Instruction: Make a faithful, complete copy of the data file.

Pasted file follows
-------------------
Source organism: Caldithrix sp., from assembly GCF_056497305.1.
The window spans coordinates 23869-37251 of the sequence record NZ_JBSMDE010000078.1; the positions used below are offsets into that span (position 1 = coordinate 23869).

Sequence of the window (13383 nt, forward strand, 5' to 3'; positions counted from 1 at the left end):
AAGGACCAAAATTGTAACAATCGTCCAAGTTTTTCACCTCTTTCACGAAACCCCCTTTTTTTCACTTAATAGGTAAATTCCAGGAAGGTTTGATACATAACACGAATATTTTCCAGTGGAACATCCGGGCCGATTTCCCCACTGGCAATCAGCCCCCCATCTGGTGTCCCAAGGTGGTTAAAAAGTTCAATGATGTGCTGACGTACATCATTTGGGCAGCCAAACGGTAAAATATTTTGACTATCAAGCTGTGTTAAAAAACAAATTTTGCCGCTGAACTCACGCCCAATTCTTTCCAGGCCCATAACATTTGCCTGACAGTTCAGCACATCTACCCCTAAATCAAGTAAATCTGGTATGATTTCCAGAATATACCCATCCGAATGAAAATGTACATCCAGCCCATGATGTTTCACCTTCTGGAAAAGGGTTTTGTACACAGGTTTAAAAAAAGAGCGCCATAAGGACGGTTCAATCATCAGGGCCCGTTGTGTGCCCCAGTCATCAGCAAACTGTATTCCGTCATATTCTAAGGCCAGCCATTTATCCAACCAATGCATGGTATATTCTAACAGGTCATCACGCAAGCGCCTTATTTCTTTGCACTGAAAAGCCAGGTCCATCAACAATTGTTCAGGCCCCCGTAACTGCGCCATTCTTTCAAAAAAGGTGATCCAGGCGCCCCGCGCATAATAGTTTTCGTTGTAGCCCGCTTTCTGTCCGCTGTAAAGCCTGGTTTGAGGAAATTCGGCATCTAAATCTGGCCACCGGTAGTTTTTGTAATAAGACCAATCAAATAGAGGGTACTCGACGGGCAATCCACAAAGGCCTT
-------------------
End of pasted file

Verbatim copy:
Source organism: Caldithrix sp., from assembly GCF_056497305.1.
The window spans coordinates 23869-37251 of the sequence record NZ_JBSMDE010000078.1; the positions used below are offsets into that span (position 1 = coordinate 23869).

Sequence of the window (13383 nt, forward strand, 5' to 3'; positions counted from 1 at the left end):
AAGGACCAAAATTGTAACAATCGTCCAAGTTTTTCACCTCTTTCACGAAACCCCCTTTTTTTCACTTAATAGGTAAATTCCAGGAAGGTTTGATACATAACACGAATATTTTCCAGTGGAACATCCGGGCCGATTTCCCCACTGGCAATCAGCCCCCCATCTGGTGTCCCAAGGTGGTTAAAAAGTTCAATGATGTGCTGACGTACATCATTTGGGCAGCCAAACGGTAAAATATTTTGACTATCAAGCTGTGTTAAAAAACAAATTTTGCCGCTGAACTCACGCCCAATTCTTTCCAGGCCCATAACATTTGCCTGACAGTTCAGCACATCTACCCCTAAATCAAGTAAATCTGGTATGATTTCCAGAATATACCCATCCGAATGAAAATGTACATCCAGCCCATGATGTTTCACCTTCTGGAAAAGGGTTTTGTACACAGGTTTAAAAAAAGAGCGCCATAAGGACGGTTCAATCATCAGGGCCCGTTGTGTGCCCCAGTCATCAGCAAACTGTATTCCGTCATATTCTAAGGCCAGCCATTTATCCAACCAATGCATGGTATATTCTAACAGGTCATCACGCAAGCGCCTTATTTCTTTGCACTGAAAAGCCAGGTCCATCAACAATTGTTCAGGCCCCCGTAACTGCGCCATTCTTTCAAAAAAGGTGATCCAGGCGCCCCGCGCATAATAGTTTTCGTTGTAGCCCGCTTTCTGTCCGCTGTAAAGCCTGGTTTGAGGAAATTCGGCATCTAAATCTGGCCACCGGTAGTTTTTGTAATAAGACCAATCAAATAGAGGGTACTCGACGGGCAATCCACAAAGGCCTT